American Dirt by Jeanine Cummins recently became the latest selection in Oprah’s Book Club. The pick quickly proved to be controversial, since the book’s release has been met with backlash because of its stereotypical content and marketing decisions that trivialize the experiences at the U.S.-Mexican border.
— Myriam Chingona Gurba de Serrano (@lesbrains) January 22, 2020
Many have also called out the author’s race and how quickly the industry has embraced a white woman’s vision of the migrant story despite the countless books by actual Latina authors who could’ve been praised to this extent—and Oprah’s Book Club isn’t exempt. (Sidenote: Cummins said Wednesday she also identifies as Puerto Rican and Latinx.)
Of the 82 books in Oprah’s Book Club since American Dirt, the list has only featured books from three Latin American writers, and only one of those was about the U.S. immigrant experience.
Breath, Eyes, Memory by Edwidge Danticat, which follows 12-year-old Sophie Caco as she moves from Haiti to New York City to live with her mother, was picked in 1998—that’s over 20 years ago.
Since Danticat’s novel, all of the books about the lives of Latinos have taken place outside the U.S. and have been from prolific Latin American authors whose experiences differ greatly from that of migrants. Love in the Time of Cholera and One Hundred Years of Solitude by Nobel laureate Gabriel García Marquez were chosen in 2007 and 2004, and Daughter of Fortune by Isabel Allende was selected in 2000.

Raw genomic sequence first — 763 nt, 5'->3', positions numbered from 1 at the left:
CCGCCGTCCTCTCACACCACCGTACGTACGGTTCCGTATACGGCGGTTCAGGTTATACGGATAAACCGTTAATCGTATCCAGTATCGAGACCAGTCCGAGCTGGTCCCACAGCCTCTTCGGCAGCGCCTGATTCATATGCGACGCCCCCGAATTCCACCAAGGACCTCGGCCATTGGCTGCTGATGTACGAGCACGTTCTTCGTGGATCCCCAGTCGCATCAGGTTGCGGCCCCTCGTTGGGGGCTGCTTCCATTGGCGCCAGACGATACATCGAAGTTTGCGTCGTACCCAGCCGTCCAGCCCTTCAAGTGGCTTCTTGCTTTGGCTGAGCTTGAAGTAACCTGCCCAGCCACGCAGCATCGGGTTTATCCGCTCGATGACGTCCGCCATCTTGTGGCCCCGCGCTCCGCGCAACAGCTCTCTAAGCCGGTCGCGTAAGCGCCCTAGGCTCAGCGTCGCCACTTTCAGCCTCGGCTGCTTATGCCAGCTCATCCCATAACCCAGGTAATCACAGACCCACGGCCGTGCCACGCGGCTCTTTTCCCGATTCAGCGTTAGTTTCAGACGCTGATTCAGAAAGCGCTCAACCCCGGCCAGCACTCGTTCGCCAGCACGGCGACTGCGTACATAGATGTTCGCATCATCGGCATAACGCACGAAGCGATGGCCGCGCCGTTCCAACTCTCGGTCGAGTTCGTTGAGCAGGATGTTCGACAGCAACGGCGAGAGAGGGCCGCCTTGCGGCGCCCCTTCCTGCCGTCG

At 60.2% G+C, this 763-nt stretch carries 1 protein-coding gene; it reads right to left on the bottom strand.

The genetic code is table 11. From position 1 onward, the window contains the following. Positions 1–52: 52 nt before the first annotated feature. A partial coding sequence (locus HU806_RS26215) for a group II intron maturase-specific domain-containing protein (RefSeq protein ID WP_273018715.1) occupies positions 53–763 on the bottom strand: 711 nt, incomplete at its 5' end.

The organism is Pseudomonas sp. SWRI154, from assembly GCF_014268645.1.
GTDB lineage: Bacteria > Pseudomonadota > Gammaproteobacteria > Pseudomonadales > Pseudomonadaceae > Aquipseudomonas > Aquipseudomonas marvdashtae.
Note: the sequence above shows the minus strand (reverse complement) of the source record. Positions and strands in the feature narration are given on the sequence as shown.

No worries, we did the math for you: representation in Oprah’s Book Club would be at 4%. And if we removed those two authors from Latin America, representation would be at 1%.
While some may think, well Latinos are a “minority,” U.S. Latinos constituted 18.1 percent of the population in 2018, and have been an integral part of the country’s culture, from Mexican communities in the Southwest to Puerto Ricans in New York City and the many other diverse groups in between.
The club then has become almost an institution, with authors and publishers boasting the Book Club sticker on the cover. And such a spot which grants validation has rarely been issued to Latino authors, and it’s unfortunate that now that it’s including a story about an issue that has been making headlines for years, it’s going to American Dirt.
When Oprah launched her book club on September 17, 1996, the literary world was skeptical. According to a New York Times piece, “many associated daytime television with lowbrow entertainments like soap operas and game shows.” Yet, soon enough skeptics were proven wrong and books included in the club became very successful, some selling over a million copies—and this is without a doubt something to be celebrated since it shattered stereotypes about The Oprah Winfrey Show’s demographics mainly comprised of women.
And while the Book Club has been diverse in some ways, like including first-time novelists effectively providing them with a platform for success, it is certainly lacking when it comes to a core U.S. demographic.